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'It's a miracle': Alaska man who missed out on heart transplant during Seattle ice storm now has a new heart

Patrick Holland's flight to get a new heart was canceled during December's ice storm grounding flights. Three months later, he has a new heart.

SEATTLE — Three months after an Alaska man missed out on a life-saving surgery in December due to a crippling ice storm in Seattle, he now is recovering after receiving a new heart from UW’s Heart Institute.

Patrick Holland now has a new heart and lease on life.

“Before this I could do two laps around our kitchen counter and I was done chasing my kid and when I get home I'm going to chase the crap out of him on the playground," Holland said. "It’s emotional because I didn't have it."

Holland is a father of seven from North Pole, Alaska. KING 5 first spoke with Holland when his flight was canceled from Fairbanks to Seattle during an unprecedented ice storm grounding all flights in and out of the Seattle-Tacoma International Airport. Ultimately, he lost an opportunity for a heart transplant.

"I think I cried more that day than I have in my life and had exerted every emotion that I’d never had," Holland said. "To get out of that funk, I immediately said, 'thank God, there's going to be a family that saving someone's dad, saving someone's brother, saving someone's, someone's uncle.'"

Fast forward a few months later and Holland is recovering in Seattle with a new heart.

“I can't even explain it," Holland said. "It's like literally dying and somebody saying here's a new life.”

The road to get here has been filled with ups and downs. Heart disease runs in Holland's family and he was ultimately diagnosed with congestive heart failure at 39. After three pacemakers, major bypass surgery and multiple other procedures, he was put on the transplant list at 57.

“My life has been slowly taken away every six months," Holland said. "Every heart attack. Every cardiac arrest you lose another part of you."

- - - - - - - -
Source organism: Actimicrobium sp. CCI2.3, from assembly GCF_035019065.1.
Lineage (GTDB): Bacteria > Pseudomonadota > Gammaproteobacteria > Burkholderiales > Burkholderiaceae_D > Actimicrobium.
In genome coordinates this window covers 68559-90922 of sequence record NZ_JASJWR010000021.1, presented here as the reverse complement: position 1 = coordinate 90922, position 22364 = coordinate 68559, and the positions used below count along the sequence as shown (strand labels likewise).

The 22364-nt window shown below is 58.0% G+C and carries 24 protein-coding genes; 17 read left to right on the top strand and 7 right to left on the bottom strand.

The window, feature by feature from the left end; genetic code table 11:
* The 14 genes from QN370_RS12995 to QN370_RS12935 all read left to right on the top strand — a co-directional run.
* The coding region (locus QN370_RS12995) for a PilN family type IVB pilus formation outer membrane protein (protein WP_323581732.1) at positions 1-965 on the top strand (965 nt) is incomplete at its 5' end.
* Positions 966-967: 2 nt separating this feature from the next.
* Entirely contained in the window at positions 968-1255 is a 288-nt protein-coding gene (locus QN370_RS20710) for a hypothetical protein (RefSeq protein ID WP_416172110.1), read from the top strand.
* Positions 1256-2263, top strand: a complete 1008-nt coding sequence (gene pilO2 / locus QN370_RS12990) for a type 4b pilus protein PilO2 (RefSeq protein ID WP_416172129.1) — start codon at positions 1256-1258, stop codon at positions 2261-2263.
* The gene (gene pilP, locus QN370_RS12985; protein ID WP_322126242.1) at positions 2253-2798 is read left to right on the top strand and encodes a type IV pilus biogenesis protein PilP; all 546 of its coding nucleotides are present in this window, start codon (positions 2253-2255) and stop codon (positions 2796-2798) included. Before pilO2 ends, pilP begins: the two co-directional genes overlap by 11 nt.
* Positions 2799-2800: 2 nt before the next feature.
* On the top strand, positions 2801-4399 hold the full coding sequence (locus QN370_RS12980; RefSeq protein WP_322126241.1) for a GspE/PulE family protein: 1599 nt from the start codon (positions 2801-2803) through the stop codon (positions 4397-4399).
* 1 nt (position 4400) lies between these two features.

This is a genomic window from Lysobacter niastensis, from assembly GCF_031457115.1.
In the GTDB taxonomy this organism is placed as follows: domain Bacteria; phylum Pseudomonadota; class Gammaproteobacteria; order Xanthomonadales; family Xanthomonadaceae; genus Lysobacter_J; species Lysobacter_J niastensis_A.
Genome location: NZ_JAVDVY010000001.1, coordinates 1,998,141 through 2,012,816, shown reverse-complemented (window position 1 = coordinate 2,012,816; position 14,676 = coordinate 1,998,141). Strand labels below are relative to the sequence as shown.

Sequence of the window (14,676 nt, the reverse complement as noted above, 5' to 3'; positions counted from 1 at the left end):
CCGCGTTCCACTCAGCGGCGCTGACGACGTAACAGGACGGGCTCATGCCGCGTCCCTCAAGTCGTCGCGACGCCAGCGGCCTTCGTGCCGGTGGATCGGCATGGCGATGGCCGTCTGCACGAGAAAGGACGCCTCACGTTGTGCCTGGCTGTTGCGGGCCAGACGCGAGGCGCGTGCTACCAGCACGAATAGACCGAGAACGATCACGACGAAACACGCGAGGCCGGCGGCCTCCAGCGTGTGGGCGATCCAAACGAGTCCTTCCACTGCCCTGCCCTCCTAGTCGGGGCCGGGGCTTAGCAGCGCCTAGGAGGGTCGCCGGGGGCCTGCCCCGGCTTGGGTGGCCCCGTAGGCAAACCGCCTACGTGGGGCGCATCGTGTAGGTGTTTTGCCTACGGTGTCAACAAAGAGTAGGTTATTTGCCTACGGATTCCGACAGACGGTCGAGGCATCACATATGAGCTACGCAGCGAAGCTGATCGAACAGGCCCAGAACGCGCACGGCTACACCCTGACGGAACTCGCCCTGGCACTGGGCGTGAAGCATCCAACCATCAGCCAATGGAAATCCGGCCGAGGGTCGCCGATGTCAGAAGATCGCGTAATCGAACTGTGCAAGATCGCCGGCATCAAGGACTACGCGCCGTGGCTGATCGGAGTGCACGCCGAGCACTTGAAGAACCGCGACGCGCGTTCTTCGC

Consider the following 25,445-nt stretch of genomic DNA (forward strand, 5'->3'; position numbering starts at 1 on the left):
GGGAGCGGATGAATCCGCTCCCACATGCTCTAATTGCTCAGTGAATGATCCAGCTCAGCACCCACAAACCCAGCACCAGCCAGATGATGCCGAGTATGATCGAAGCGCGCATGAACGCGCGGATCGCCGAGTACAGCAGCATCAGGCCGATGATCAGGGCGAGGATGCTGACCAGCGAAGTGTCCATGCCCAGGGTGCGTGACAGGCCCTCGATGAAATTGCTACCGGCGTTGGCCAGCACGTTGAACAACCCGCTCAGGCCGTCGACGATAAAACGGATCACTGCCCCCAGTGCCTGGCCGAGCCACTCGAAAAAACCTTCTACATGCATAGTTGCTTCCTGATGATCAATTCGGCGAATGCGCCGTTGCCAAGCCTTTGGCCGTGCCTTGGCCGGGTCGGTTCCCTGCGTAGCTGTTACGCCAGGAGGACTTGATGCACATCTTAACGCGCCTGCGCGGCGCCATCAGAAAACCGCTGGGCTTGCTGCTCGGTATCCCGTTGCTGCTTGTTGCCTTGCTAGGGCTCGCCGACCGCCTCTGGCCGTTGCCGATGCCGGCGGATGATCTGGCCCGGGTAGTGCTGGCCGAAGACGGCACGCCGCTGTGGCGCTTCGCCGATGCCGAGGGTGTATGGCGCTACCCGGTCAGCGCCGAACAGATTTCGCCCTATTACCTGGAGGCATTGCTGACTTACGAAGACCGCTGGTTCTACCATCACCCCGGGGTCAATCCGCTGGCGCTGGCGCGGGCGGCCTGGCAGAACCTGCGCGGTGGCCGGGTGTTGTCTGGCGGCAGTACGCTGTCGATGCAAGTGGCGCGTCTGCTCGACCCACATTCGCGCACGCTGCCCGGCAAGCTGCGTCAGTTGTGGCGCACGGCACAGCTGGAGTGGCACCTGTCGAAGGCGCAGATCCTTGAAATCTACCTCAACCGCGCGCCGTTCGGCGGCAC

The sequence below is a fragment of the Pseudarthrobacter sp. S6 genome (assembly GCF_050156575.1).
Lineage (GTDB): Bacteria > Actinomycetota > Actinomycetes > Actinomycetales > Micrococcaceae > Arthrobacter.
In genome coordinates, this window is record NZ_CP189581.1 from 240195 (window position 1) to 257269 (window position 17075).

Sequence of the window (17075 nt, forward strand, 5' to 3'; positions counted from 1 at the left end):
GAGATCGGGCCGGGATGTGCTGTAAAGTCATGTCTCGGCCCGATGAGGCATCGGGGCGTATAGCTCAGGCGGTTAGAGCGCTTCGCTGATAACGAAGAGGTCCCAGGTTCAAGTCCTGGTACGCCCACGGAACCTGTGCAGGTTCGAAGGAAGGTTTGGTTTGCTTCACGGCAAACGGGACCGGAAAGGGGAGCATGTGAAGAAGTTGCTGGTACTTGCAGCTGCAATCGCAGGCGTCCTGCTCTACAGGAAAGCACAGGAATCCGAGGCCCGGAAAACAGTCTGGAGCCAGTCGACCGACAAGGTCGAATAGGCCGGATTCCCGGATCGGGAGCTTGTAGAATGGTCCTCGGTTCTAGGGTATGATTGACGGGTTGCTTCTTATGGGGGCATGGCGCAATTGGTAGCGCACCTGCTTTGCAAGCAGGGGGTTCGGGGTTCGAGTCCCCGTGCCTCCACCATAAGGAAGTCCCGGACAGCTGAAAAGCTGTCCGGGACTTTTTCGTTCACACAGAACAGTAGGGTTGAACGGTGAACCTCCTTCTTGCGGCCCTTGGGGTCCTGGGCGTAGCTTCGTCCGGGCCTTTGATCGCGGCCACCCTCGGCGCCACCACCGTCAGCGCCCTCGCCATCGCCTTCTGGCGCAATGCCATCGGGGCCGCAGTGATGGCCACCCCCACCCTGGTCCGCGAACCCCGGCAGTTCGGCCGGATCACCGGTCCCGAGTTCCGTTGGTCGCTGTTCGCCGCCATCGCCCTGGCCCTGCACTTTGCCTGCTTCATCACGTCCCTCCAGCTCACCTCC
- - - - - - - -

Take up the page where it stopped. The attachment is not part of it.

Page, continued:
After missing the first chance at a new heart, Holland wasn't going to let that happen again and came to Seattle in January to wait for the next call.

“Then I got the other call and it's like lay down everything and I told everybody sorry got to go and that heart had a sickness they couldn't tell me what it was,” Holland said. 

That same scenario would happen two more times then the phone rang on March 30 and he got his fifth call for a heart.

“The doctor looked at me and said, 'I'll see you when you wake up,'" Holland said. "And I woke up and I have this new heart and its pounding with authority."

Holland did have a post-operation scare with internal bleeding and though he may not make it.

“There's genuine happiness that's running through here that's a gift from God for sure," Holland said. "Believe what you want to believe but it's a gift. It's a miracle."

Holland walked out of the hospital on April 27 and that’s when Jim Palzer stepped in.

“I was having my morning cup of coffee and watching the news broadcast and saw one on Patrick,” Palzer said.

Palzer, who is also a native Alaskan, knew he had to help. He closed the door to his Newcastle home and moved to Seattle to be Holland's caregiver for the next two and a half months.

“I enjoy helping people," Palzer said. "I pay it forward. I've had a lot of people help me through my life and this is how I pay it forward with people like Patrick."

Palzer is helping Holland recover and get back to enjoying the little things in life.

Holland has a serving heart and on top of getting back to his family, he’s looking forward to helping care for seniors in Alaska.

“I'm going to help a lot of people with this heart so whoever's out there don't worry," Holland said. "It's not going to be wasted."

If you’d like to help Holland, you can donate to this GoFundMe here.


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